In an open letter published earlier this month, Princeton President Christopher L. Eisgruber outlined his plan to tackle “systemic racism” at the university and elsewhere.
“Racist assumptions from the past also remain embedded in structures of the University itself,” he wrote. “For example, Princeton inherits from earlier generations at least nine departments and programs organized around European languages and culture, but only a single, relatively small program in African studies.”
If "racism and the damage it does to people of color persist at Princeton" as Eisgruber wrote, then the school may be violating a portion of the Civil Rights Act of 1964, according to a letter from the Education Department to Princeton obtained by the Washington Examiner.
The DOE also sent a formal records request and is investigating whether Princeton lied about its adherence to the Civil Rights Act to receive federal funds, the outlet reported. Federal investigators are looking for evidence to support the systemic racism claim.
"Based on its admitted racism, the U.S. Department of Education … is concerned Princeton’s nondiscrimination and equal opportunity assurances in its Program Participation Agreements from at least 2013 to the present may have been false," a portion of the letter published by the Examiner reads. "The Department is further concerned Princeton perhaps knew, or should have known, these assurances were false at the time they were made.”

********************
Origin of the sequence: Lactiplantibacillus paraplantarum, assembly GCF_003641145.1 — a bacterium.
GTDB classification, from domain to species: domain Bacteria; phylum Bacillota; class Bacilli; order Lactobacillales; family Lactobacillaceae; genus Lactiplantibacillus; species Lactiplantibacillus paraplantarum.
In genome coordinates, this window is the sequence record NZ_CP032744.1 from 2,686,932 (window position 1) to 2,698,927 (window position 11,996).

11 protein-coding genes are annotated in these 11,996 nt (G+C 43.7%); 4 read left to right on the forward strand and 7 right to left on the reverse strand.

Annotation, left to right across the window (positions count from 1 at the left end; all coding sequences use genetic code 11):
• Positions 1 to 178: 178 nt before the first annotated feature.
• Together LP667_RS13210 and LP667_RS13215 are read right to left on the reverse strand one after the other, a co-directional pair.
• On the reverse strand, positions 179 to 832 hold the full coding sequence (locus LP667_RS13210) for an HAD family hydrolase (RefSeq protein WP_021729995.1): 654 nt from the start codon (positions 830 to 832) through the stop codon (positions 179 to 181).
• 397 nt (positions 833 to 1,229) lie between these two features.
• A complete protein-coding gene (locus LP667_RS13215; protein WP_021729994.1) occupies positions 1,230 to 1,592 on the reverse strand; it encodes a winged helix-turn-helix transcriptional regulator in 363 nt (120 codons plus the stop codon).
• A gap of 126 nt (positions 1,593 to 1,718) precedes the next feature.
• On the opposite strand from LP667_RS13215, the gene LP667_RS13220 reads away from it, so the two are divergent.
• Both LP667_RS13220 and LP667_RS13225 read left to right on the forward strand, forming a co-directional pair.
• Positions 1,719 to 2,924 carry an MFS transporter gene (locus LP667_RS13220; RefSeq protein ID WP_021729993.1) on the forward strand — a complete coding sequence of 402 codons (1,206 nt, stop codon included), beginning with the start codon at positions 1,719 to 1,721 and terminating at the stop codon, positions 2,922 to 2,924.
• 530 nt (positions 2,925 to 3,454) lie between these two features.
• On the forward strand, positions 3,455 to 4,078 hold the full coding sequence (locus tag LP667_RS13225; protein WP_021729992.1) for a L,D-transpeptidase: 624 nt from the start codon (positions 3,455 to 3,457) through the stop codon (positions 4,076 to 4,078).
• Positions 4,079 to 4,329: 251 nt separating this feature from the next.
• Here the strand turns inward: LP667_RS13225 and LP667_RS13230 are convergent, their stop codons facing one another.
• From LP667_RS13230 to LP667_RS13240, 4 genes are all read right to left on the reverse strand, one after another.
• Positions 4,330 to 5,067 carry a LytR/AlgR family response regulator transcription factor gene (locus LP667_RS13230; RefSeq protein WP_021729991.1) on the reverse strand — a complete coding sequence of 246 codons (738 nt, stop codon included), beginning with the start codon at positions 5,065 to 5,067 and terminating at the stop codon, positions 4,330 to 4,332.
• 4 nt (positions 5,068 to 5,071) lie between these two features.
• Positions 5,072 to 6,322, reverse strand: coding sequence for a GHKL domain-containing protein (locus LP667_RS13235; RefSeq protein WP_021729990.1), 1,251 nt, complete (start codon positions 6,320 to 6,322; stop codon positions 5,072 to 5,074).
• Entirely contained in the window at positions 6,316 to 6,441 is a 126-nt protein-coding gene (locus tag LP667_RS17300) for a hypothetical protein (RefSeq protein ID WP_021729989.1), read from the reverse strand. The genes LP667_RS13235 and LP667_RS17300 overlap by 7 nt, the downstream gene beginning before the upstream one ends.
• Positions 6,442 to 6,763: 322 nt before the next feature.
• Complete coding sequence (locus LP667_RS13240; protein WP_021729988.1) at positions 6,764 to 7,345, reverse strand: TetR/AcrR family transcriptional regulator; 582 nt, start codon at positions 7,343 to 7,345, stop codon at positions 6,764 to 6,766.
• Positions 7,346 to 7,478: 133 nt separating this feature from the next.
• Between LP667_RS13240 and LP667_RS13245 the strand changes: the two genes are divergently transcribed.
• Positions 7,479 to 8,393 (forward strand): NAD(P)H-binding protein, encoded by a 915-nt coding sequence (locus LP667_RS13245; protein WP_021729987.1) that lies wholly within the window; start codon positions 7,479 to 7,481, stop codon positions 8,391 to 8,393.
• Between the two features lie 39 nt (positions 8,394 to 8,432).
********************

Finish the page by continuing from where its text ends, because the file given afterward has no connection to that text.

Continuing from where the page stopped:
The letter also questions whether the university misled the public regarding nondiscrimination and equal opportunity claims.
Some of the new policies Eisgruber mentioned in his Sept. 2 letter include new funding for “racial justice” education and research, and renaming the Princeton School of Public and International Affairs.
“Much of this work is unglamorous, focused not on flashy symbols but on the nuts and bolts of University management,” he wrote. “That is essential: To care about eradicating systemic racism, one has to care about systems.”
Princeton denies the DOE's allegations and said in a written response that it will respond "in due course."